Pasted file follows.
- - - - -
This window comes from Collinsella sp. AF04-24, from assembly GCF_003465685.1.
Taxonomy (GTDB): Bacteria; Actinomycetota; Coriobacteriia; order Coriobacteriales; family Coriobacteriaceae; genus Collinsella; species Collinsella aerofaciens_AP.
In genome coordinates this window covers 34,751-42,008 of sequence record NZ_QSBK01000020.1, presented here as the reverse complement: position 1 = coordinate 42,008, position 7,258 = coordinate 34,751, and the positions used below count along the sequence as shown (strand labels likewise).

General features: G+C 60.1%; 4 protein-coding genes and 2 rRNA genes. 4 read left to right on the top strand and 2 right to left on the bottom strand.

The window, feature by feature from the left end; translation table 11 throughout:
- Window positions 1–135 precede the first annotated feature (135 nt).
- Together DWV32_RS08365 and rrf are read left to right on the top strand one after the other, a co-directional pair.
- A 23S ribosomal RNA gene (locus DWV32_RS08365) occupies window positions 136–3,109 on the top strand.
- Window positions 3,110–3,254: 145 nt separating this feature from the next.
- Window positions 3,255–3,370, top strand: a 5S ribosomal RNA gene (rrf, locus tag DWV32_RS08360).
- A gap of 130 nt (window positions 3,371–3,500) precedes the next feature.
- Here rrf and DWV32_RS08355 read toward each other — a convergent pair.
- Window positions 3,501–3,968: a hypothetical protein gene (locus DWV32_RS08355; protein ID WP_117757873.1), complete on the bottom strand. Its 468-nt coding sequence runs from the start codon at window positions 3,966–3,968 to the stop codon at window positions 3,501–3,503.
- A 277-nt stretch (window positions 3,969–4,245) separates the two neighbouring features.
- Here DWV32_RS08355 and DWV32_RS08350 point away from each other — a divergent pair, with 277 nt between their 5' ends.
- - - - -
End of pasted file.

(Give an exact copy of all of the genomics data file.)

This window comes from Collinsella sp. AF04-24, from assembly GCF_003465685.1.
Taxonomy (GTDB): Bacteria; Actinomycetota; Coriobacteriia; order Coriobacteriales; family Coriobacteriaceae; genus Collinsella; species Collinsella aerofaciens_AP.
In genome coordinates this window covers 34,751-42,008 of sequence record NZ_QSBK01000020.1, presented here as the reverse complement: position 1 = coordinate 42,008, position 7,258 = coordinate 34,751, and the positions used below count along the sequence as shown (strand labels likewise).

General features: G+C 60.1%; 4 protein-coding genes and 2 rRNA genes. 4 read left to right on the top strand and 2 right to left on the bottom strand.

The window, feature by feature from the left end; translation table 11 throughout:
- Window positions 1–135 precede the first annotated feature (135 nt).
- Together DWV32_RS08365 and rrf are read left to right on the top strand one after the other, a co-directional pair.
- A 23S ribosomal RNA gene (locus DWV32_RS08365) occupies window positions 136–3,109 on the top strand.
- Window positions 3,110–3,254: 145 nt separating this feature from the next.
- Window positions 3,255–3,370, top strand: a 5S ribosomal RNA gene (rrf, locus tag DWV32_RS08360).
- A gap of 130 nt (window positions 3,371–3,500) precedes the next feature.
- Here rrf and DWV32_RS08355 read toward each other — a convergent pair.
- Window positions 3,501–3,968: a hypothetical protein gene (locus DWV32_RS08355; protein ID WP_117757873.1), complete on the bottom strand. Its 468-nt coding sequence runs from the start codon at window positions 3,966–3,968 to the stop codon at window positions 3,501–3,503.
- A 277-nt stretch (window positions 3,969–4,245) separates the two neighbouring features.
- Here DWV32_RS08355 and DWV32_RS08350 point away from each other — a divergent pair, with 277 nt between their 5' ends.